"Companies in a recession are focused on price and flexibility," Andrews says. "They don't want to be locked in. They are concerned with low or up-front cost. They don't want to be locked into a long-term agreement that might be significantly impacted or affected as business conditions determine."

If this is true, you'd think organizations would be running into the arms of low-cost, subscription-based service providers. Well, not yet, but it's becoming truer: Gartner survey results indicate that 90 percent of organizations plan to expand upon SaaS projects in the next year. But just because software is cheap, doesn't mean customers are signing on in droves.

Even free offerings come with a price tag. Often it's a free trial or it's a solution that's too lightweight—or it's a company that's still a bit wet behind the ears. And with the economy shaky at best, businesses want stability, not insecurity of whether the vendor will be in existence several months down the road. "Tech markets in general are driven by innovation so the pressure for customers to innovate is never going to go away," Andrews says. Yet, as young vendors struggle to break through the surface, does innovation suffer?

Leximancer, a social insight and text analytics company, is still in its infancy, but CEO Neil Hartley says the Boulder, Colo.–based company's experience in today's economy seems to contradict what most would think an emerging business is facing. "Business in the last three months has been really positive and growing positively," he shares. "I think people are looking at how and where consumers are concentrated and are still trying to innovate, particularly in the social media space."

"It's going to be a hard market for bold new offerings," Andrews admits—but not an impossible one. The boldest moves, after all, might just be the ones that stay afloat in this economy—and, hopefully, help businesses swim ashore as the economy stabilizes.

Many companies seem to think it's too late to salvage 2009, looking to 2010 for the start of any substantive changes. Look at the product-release schedule from heavyweight vendors such as Microsoft and Oracle—their sights are set on 2010. It's as if 2009 is being skipped over completely in terms of rolling out new projects.

Dan Adams, B2B sales and marketing researcher and author of New Product Blueprinting, offers B2B executives a "recession survival kit." One of his tips is to focus on engaging customers—prospective and existing—for marketing, sales, and development purposes. His core advice is for B2B workers to schedule one-on-one interviews with customers to gauge their opinions on business. Find out what customers want. Let them know that their patronage—and their opinions—are valued. Doing so will foster loyalty and provide the vendor with tremendous feedback for upcoming development projects.

To that end, Adams says that suppliers can do themselves—and their customers—a world of good by demonstrating superb listening skills and acting upon what they hear. "We know wallets will be shrinking," he says, proposing that the main question on sellers' minds will be: "Our customers will spend less in 2009 than in 2008. How can we get a bigger chunk of that wallet?"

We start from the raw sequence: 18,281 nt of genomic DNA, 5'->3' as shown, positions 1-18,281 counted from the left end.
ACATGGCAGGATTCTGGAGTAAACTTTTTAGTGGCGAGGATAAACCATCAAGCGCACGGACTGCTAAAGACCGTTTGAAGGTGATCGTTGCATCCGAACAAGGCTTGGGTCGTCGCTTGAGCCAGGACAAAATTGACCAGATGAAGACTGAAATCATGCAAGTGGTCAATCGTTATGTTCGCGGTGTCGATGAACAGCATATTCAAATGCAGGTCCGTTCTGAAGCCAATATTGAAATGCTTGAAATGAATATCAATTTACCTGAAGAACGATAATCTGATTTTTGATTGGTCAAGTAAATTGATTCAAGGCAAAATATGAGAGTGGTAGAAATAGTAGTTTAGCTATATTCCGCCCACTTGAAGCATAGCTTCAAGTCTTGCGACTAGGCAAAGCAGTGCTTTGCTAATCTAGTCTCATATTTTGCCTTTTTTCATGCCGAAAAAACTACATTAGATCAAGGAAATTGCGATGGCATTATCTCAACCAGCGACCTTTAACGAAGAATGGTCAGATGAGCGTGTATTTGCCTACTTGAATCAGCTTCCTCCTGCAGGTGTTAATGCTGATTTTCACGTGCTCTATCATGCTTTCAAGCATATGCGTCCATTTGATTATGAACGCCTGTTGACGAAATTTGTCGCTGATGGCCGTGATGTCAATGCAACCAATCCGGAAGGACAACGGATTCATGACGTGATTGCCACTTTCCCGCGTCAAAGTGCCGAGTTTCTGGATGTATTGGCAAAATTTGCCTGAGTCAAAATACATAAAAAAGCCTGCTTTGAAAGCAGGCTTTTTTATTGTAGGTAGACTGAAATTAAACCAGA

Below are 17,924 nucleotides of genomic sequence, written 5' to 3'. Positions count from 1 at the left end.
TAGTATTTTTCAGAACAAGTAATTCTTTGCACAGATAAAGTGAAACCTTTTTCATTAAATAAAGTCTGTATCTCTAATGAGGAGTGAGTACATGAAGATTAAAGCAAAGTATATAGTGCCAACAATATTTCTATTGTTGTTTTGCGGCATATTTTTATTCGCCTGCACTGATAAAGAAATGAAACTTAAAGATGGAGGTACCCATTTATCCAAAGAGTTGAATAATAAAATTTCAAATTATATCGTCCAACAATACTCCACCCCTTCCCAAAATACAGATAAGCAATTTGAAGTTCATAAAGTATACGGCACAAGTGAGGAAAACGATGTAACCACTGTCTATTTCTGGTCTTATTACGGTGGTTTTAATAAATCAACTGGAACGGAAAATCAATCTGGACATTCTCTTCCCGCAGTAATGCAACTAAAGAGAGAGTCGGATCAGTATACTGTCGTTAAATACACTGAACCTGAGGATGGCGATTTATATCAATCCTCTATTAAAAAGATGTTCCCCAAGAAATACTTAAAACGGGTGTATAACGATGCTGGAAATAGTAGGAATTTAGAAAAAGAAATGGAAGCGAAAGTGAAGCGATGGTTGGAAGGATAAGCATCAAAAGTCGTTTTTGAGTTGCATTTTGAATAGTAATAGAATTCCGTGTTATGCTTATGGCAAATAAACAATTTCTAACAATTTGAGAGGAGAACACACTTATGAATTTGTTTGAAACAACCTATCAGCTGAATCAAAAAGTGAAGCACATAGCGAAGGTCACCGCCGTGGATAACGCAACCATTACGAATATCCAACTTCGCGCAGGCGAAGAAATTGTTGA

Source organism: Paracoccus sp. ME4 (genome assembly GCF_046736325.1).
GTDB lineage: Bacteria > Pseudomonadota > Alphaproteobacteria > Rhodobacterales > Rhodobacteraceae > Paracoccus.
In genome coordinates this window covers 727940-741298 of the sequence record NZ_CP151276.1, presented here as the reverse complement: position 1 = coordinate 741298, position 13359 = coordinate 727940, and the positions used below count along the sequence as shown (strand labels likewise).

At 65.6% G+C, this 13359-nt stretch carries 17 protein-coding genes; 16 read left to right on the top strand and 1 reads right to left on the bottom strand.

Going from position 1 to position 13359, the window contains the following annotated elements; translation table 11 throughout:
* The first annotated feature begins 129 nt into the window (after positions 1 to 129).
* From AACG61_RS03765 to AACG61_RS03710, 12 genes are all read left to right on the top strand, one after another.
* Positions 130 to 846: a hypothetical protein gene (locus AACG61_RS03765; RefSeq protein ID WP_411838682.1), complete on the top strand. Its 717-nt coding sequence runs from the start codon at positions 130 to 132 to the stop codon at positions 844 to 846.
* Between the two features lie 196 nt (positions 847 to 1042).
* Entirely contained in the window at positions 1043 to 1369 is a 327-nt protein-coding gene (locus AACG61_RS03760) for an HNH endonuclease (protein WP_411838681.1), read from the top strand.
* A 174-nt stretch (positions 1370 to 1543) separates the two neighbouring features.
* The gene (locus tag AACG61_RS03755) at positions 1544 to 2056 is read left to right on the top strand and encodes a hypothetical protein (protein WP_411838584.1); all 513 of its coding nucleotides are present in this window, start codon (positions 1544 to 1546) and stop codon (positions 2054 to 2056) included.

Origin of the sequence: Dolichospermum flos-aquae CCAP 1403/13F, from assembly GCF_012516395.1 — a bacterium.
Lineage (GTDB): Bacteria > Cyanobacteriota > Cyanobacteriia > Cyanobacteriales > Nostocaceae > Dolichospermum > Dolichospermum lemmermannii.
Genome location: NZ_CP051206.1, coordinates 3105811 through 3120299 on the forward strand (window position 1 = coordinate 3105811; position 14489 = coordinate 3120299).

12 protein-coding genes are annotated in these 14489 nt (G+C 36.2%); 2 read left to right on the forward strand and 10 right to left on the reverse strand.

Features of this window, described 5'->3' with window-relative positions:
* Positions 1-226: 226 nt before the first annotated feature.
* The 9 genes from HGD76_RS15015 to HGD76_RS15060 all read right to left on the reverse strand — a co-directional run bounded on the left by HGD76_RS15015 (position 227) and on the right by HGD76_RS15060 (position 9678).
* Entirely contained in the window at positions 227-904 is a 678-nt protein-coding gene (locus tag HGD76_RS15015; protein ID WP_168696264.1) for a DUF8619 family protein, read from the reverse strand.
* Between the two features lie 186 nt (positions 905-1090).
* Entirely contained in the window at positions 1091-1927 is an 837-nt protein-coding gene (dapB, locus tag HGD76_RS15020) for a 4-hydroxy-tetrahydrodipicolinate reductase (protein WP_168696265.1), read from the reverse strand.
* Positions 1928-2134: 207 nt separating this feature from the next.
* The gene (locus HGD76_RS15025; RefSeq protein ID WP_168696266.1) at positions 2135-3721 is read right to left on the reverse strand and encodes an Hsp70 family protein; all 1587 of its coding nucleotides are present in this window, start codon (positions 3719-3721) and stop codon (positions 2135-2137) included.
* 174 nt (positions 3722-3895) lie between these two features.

It's essential to identify the changes in customer spending and how they'll affect your business. You should do some re-evaluation internally, too, Adams says. "Executives need to step back and say, ‘Where am I wasting resources?'" he says. "About half of R&D is wasted," he adds. "If I was an executive and I wanted to stop wasting, I'd make sure that on every project we had proof that the customer really cared about that."

Adams says that's where quality customer feedback comes in. He isn't talking about a 10-step online survey. He means scheduling one-on-one interviews with B2B executives—something, he says, that only about two percent or three percent of organizations take the time to do. "The real key is if we can figure out how those customers make their buying decisions."

Lori Wizdo, vice president of marketing for performance management company Knoa Software, stresses the same point: "It's all about having visibility of where you need to take remedial action." Wizdo tells the tale of a United Kingdom contact center that did a deep evaluation of what its employees were finding valuable and useful. The organization soon discovered that employees thought of a training program costing $100,000 annually as essentially useless. Cutting the program instantly lifted a financial weight off the organization—and an annoyance off the employees.

What happens to loyalty in a recession? Adams ventures that loyalty doesn't necessarily go out the window when companies hit hard times. In some instances, it can be stronger than ever before, as organizations contact their vendors more frequently, seek transparent relationships, and spend more time going over budgets and realigning priorities.

"Loyalty is there," Adams says. "Particularly with the kind of customers we want to do business with. The valuable customers—the ones that are looking for value and who are looking to create something in their own rights for their own customers—they want to work with suppliers who deliver those same values."

Paul Greenberg, president of CRM consultancy The 56 Group and author of CRM at the Speed of Light, writes in a presentation on "CRM in a recession" that poor economic conditions change customer behavior. But loyal customers are the ones who will continue to spend with you—even through tough times. "Advocates are the paradigm," he points out. "Even in a downturn."

"During a recession you don't want to forget about the long term. At the same time you have to shift priorities in getting through the current downturn," Andrews says. With a recession come opportunities. Adams says those who are able to pull ahead in times like these will really win when we come out of 2009. "The companies that have the high beams on will develop better longer-term products, but when they come out of the recession in better shape, they will actually take share away in the short term."